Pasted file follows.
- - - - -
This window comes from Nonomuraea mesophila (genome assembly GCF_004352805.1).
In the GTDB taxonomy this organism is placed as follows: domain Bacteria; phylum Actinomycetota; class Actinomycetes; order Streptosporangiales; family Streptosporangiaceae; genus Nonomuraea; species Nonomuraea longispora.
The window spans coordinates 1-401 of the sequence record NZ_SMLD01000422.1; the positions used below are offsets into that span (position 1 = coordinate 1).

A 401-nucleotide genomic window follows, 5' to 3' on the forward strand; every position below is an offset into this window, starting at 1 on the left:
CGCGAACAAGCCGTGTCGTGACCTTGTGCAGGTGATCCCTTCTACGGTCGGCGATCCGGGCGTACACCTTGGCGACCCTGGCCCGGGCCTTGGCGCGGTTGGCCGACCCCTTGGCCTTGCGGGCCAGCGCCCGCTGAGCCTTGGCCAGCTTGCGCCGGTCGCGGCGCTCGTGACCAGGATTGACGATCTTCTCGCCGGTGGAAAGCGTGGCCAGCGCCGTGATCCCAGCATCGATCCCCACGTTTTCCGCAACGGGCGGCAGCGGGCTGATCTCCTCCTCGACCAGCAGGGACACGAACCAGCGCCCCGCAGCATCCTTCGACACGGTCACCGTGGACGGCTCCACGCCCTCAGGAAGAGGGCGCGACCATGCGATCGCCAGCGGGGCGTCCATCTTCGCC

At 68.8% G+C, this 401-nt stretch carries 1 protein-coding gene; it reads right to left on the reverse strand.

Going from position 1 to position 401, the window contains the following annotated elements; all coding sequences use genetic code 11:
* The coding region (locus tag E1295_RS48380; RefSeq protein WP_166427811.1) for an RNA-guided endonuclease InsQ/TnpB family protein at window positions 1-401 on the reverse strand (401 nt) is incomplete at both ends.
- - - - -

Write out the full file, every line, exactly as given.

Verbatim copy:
This window comes from Nonomuraea mesophila (genome assembly GCF_004352805.1).
In the GTDB taxonomy this organism is placed as follows: domain Bacteria; phylum Actinomycetota; class Actinomycetes; order Streptosporangiales; family Streptosporangiaceae; genus Nonomuraea; species Nonomuraea longispora.
The window spans coordinates 1-401 of the sequence record NZ_SMLD01000422.1; the positions used below are offsets into that span (position 1 = coordinate 1).

A 401-nucleotide genomic window follows, 5' to 3' on the forward strand; every position below is an offset into this window, starting at 1 on the left:
CGCGAACAAGCCGTGTCGTGACCTTGTGCAGGTGATCCCTTCTACGGTCGGCGATCCGGGCGTACACCTTGGCGACCCTGGCCCGGGCCTTGGCGCGGTTGGCCGACCCCTTGGCCTTGCGGGCCAGCGCCCGCTGAGCCTTGGCCAGCTTGCGCCGGTCGCGGCGCTCGTGACCAGGATTGACGATCTTCTCGCCGGTGGAAAGCGTGGCCAGCGCCGTGATCCCAGCATCGATCCCCACGTTTTCCGCAACGGGCGGCAGCGGGCTGATCTCCTCCTCGACCAGCAGGGACACGAACCAGCGCCCCGCAGCATCCTTCGACACGGTCACCGTGGACGGCTCCACGCCCTCAGGAAGAGGGCGCGACCATGCGATCGCCAGCGGGGCGTCCATCTTCGCC

At 68.8% G+C, this 401-nt stretch carries 1 protein-coding gene; it reads right to left on the reverse strand.

Going from position 1 to position 401, the window contains the following annotated elements; all coding sequences use genetic code 11:
* The coding region (locus tag E1295_RS48380; RefSeq protein WP_166427811.1) for an RNA-guided endonuclease InsQ/TnpB family protein at window positions 1-401 on the reverse strand (401 nt) is incomplete at both ends.